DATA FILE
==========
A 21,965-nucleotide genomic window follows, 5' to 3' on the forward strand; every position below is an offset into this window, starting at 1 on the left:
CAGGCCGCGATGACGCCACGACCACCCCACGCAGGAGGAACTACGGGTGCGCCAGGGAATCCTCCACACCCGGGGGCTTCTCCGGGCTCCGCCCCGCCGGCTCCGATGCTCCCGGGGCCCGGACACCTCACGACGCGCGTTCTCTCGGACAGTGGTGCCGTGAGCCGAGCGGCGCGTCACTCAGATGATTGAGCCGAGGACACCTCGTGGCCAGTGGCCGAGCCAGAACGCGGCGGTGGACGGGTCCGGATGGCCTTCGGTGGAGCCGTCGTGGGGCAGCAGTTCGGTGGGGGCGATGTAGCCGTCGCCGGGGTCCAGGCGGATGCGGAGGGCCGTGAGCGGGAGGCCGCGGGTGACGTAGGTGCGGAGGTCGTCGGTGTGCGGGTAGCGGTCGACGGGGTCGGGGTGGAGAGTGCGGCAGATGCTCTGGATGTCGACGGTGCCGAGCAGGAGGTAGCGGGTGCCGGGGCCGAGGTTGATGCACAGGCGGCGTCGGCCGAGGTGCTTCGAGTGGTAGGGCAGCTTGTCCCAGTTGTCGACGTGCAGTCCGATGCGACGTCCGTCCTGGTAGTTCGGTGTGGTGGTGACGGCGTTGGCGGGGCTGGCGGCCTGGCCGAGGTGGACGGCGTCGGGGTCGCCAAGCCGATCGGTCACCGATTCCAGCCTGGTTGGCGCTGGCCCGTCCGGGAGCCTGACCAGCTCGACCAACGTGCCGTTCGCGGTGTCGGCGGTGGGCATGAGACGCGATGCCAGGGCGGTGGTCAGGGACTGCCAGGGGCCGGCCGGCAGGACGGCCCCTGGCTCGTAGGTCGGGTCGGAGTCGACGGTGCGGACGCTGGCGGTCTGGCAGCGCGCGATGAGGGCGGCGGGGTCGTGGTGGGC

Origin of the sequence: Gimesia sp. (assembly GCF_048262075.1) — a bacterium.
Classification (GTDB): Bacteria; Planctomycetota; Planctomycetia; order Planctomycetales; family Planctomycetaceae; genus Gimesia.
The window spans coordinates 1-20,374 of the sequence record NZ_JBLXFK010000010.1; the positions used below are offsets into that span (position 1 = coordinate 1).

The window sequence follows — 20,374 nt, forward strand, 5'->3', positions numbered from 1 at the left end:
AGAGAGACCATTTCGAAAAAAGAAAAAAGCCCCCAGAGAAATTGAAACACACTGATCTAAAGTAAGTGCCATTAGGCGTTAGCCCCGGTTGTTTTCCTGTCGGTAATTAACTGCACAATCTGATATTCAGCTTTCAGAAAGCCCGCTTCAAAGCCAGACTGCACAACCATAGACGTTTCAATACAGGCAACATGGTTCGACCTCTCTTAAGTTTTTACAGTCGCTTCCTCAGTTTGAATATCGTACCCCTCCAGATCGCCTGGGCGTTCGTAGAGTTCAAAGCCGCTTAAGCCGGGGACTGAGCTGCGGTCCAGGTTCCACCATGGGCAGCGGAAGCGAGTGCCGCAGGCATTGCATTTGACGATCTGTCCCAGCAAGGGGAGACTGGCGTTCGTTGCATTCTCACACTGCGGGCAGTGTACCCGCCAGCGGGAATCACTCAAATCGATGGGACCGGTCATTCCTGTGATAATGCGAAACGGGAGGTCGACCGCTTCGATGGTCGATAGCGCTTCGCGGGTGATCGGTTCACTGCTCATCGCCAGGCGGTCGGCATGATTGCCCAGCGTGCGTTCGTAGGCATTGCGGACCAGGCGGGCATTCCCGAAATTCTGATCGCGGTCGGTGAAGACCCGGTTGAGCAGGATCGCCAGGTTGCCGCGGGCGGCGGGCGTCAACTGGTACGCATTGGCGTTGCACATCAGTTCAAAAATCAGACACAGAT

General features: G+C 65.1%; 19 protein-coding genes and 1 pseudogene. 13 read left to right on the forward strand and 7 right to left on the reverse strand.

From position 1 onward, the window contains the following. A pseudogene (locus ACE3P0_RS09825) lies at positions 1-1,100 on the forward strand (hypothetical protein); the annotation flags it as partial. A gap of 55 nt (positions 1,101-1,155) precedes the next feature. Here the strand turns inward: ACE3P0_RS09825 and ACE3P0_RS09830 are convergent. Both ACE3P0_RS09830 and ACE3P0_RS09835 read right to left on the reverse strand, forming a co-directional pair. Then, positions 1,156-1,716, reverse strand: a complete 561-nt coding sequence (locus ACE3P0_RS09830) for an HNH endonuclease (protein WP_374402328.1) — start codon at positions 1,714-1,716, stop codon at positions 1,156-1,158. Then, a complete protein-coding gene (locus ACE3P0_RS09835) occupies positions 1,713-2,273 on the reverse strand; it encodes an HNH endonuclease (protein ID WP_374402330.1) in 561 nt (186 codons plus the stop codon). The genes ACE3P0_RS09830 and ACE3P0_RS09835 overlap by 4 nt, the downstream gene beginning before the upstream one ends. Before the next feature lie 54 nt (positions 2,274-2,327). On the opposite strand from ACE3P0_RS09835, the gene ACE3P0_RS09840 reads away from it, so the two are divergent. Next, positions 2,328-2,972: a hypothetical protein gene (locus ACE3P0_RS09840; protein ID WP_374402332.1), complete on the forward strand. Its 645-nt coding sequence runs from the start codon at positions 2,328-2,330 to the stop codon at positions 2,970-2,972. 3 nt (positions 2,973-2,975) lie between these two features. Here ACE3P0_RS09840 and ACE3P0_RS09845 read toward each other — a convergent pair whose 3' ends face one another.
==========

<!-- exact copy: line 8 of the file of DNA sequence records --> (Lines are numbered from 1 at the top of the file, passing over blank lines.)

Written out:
General features: G+C 65.1%; 19 protein-coding genes and 1 pseudogene. 13 read left to right on the forward strand and 7 right to left on the reverse strand.